Rather than just pointing this mental model outwards, to help you understand the world, consider how it can help you to understand, manage and develop yourself. When expressing an emotion or thought, practice using the term 'part of me...'. For example, rather than saying 'I'm anxious about that', try saying 'part of me is anxious about that'. Not only is it more accurate, but it also gives room for you to acknowledge that other parts of you might be excited or happy at the same time. After all, you're as complicated as the rest of the world :).


Probabilistic Thinking is only as good as your information and your ability to interpret that information as objectively as possible. This requires consciously interrupting a range of cognitive biases. 

In addition, probabilities of an outcome are only one aspect to consider, the other is impact. For example, walking like in a field during a thunderstorm might have low chances of you being hit by lightning but, if it did happen, the effects would likely be devastating.  

In Practice

Tossing a coin. 

When tossing a coin, with a standard coin in standard conditions, it's possible to get a head or tail. Written as a probability that's:

Pr(H) = 0.5 and Pr(T) = 0.5, making it a 50% chance for either. 

In other words, the simple way to express the probability of a particular event occurring is the number of ways that event can happen, divided by the total number of possible outcomes.

Remembering that those total number of possible outcomes will include unlikely outliers and extremes. 

Predicting elections.

FiveThirtyEight is just one meta-pollster who use probabilistic thinking in their data modelling. Consider their approach to the 2020 US elections. Nate Cohn the founder of the group explained the reaction to Trump's shock win in 2016 and the backlash to pollsters: "We failed at explaining that an 85% chance is not 100%." 

It's a point that Cohn and others often address, essentially highlighting their frustration of talking in Probabilistic Thinking to a media system set up to communicate in black and white, or binary thinking. For more on this critique, see FiveThirty Eight's article 'The Media has a Probability Problem', posted after the 2016 US election results.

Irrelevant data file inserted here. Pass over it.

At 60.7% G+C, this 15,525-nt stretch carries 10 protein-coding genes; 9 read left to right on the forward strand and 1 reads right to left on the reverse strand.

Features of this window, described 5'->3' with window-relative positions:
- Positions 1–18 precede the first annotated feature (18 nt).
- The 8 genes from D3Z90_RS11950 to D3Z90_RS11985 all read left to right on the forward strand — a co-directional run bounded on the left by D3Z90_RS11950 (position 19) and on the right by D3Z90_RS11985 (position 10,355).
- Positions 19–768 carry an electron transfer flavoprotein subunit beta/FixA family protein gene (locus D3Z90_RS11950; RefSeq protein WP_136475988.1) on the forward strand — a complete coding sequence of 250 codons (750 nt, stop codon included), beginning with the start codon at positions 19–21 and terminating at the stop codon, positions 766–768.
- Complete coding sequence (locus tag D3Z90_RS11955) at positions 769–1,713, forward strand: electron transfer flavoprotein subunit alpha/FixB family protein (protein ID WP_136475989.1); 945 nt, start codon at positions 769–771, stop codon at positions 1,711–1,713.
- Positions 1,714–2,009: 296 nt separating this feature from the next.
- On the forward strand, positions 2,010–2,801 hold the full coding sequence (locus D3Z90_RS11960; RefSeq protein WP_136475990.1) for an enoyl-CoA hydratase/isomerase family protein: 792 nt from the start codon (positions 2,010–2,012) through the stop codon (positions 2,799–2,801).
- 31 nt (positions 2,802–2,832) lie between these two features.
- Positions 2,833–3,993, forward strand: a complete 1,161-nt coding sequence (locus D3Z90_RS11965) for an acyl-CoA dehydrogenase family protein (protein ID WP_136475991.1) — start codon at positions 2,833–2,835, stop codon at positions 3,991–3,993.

Build your latticework
This model will help you to:

Probabilistic Thinking is a useful way to understand and act in an uncertain world, and informs effective decision making. 

Use the following examples of connected and complementary models to weave probabilistic thinking into your broader latticework of mental models. Alternatively, discover your own connections by exploring the category list above. 

Connected models: 

  • Risk matrix: to consider probability of an occurrence versus severity of impact. 

Complementary models: 

  • Regret minimisation framework: a good complement with probabilistic thinking to provide emotive based values, as well as probabilities.  
  • Second order thinking: to consider the implications beyond immediate consequences. 
  • High velocity decision making: particularly making decisions with part of the information. 
  • Agile methodology: to make a series of ‘small bets’ and learn accordingly. 
  • Feedback loop: to consider options and update probabilities accordingly.
Origins & Resources

The term “probabilistic logic” was first used by Nils Nilsson, American computer scientist and founding researcher in the field of artificial intelligence, in a paper published in 1986.

Access this online resource from Princeton University - Probabilistic Thinking by Princeton University’s Richard Jeffrey is an in-depth free online resource about probabilistic thinking, albeit a relatively academic one.

Another, perhaps more engaging read on the topic, comes from champion poker player Annie Duke, in the form of Thinking in Bets.